More women in energy will help tackle the fight against climate change

Published: 13 Feb 2018 By Matt Cook

A leading energy expert has emphasised that the lack of women in energy businesses is holding back the industry’s efforts to manage the impacts of climate change. The professor of energy policy at the University of Exeter, Catherine Mitchell suggests that the imbalance in gender diversity means the industry lacks openness to innovative ideas and more specifically a movement towards low carbon energy technology.

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Mitchell explains that the industry is heavily dominated by men and that this is a crucial factor in slowing the transition to a cleaner energy industry. Mitchell advises the government and businesses on energy issues. A conference that features women only on the panel is scheduled next month to explore the lack of female leaders within the industry.

Mitchell emphasizes that she does not suggest that women are more in tune with energy issues and sustainability. However, she notes that conventional, fossil fuel sources of energy are considerably more male-dominated.

Juliet Davenport, the chief executive of leading UK energy supplier Good Energy supports the issues raised by Mitchell suggesting the argument is a credible one and that the energy sector is falling behind other sectors in relation to diversity, whilst greener companies seem to be relatively balanced. Davenport believes that the lack of diversity is having an impact on the rate of transition to cleaner energy sources.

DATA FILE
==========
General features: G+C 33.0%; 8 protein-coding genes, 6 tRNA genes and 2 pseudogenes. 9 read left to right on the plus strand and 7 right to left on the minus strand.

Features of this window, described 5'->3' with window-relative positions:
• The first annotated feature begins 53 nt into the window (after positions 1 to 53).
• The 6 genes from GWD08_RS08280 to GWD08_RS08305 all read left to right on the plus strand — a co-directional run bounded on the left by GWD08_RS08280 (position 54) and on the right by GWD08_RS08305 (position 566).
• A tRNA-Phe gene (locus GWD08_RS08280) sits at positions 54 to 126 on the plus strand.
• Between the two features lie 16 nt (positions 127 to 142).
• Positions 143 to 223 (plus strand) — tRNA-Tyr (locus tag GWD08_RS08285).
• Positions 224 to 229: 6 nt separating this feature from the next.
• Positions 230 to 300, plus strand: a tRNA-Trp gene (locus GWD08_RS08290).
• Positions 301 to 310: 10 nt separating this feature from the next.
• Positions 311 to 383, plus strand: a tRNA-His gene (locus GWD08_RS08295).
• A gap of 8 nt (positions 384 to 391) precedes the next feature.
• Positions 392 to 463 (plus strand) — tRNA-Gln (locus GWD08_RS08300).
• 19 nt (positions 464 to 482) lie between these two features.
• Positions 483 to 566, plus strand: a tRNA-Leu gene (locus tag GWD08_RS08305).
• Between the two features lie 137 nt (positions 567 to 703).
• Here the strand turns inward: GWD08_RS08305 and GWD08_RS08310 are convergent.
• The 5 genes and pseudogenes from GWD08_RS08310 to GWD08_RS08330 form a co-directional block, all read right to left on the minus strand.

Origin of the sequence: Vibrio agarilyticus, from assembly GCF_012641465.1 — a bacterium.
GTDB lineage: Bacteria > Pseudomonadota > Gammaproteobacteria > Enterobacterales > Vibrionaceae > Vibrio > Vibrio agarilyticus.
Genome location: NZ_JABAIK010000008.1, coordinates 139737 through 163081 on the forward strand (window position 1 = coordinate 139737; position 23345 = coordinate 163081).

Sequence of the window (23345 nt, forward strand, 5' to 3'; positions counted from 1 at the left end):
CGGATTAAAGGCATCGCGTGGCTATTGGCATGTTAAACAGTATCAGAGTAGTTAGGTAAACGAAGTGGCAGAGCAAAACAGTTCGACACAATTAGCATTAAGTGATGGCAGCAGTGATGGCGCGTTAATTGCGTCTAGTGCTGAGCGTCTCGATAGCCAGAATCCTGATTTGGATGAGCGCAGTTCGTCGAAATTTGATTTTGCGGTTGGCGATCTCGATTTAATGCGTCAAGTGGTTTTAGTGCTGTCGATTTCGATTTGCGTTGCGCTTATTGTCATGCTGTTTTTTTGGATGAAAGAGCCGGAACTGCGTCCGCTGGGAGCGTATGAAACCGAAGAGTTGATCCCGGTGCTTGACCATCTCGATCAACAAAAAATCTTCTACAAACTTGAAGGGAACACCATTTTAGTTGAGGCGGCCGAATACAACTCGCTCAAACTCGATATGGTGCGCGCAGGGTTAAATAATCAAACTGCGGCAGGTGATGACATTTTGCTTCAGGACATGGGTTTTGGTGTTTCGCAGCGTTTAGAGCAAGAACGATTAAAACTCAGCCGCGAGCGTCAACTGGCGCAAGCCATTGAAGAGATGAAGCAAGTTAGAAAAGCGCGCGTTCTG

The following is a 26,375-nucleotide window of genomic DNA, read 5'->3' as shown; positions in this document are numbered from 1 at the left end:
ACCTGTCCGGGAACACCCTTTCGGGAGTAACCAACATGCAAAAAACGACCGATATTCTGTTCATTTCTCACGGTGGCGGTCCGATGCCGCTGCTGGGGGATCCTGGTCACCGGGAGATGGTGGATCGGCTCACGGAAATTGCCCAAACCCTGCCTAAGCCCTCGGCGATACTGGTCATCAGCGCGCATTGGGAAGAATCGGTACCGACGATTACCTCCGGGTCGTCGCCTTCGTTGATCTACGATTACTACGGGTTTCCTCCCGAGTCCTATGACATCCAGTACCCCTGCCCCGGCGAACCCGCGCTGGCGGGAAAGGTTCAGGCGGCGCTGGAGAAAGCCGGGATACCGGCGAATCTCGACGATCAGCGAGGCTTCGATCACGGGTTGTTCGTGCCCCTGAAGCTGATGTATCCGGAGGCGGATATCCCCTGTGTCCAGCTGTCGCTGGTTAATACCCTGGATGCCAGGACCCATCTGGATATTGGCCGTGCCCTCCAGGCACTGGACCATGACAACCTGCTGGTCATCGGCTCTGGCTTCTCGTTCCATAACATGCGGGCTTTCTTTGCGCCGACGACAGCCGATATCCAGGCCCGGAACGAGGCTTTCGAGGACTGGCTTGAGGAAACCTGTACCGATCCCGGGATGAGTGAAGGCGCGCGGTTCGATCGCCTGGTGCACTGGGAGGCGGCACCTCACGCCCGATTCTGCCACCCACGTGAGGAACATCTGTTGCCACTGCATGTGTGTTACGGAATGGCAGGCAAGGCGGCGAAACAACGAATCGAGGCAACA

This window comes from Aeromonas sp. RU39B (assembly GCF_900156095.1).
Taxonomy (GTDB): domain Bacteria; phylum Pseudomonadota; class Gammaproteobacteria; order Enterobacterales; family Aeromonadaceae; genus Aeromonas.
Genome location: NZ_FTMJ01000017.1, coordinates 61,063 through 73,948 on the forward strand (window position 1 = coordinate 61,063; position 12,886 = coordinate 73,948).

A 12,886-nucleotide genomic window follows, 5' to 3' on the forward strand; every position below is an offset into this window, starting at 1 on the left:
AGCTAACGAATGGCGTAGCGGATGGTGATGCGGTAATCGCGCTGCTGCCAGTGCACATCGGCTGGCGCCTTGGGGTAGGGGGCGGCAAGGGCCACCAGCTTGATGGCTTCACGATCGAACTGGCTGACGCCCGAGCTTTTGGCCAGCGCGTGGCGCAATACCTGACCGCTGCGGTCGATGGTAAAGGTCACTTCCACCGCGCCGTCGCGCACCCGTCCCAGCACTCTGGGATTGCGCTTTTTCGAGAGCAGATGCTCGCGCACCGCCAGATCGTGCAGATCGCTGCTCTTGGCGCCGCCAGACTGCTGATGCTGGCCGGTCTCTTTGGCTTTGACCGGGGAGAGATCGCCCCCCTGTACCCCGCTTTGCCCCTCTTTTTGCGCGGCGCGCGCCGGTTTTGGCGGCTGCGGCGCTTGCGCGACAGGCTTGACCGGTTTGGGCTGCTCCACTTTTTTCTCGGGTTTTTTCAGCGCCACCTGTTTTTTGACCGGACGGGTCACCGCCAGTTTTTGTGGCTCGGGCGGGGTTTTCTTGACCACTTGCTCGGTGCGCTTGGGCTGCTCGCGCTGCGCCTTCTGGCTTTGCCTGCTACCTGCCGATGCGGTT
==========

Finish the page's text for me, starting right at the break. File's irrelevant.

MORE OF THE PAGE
According to recent research, over 60% of the leading 89 energy businesses in the UK have no women on their boards. Furthermore, it is quite common for most industry events to only consist of men-only panels or possibly one woman. There are multiple cases where women are unrepresented at events or at meetings where executive decisions are being made.
 
Recently the Conservative MP Antoinette Sandbach said how surprised she was by the panel at the questioning of energy giants on the impact of a price cap which consisted of four men. At this conference, Sandbach also questioned the chief executive of SSE over the gender pay gap of over 19%.
Some industry members are making some efforts to change the issues of gender in the sector.

The big six lobby group Energy UK has now banned men-only panels at any of its events. The external affairs director Abbie Sampson has suggested that the energy industry transition will bring significant opportunities to improve the gender balance issues.

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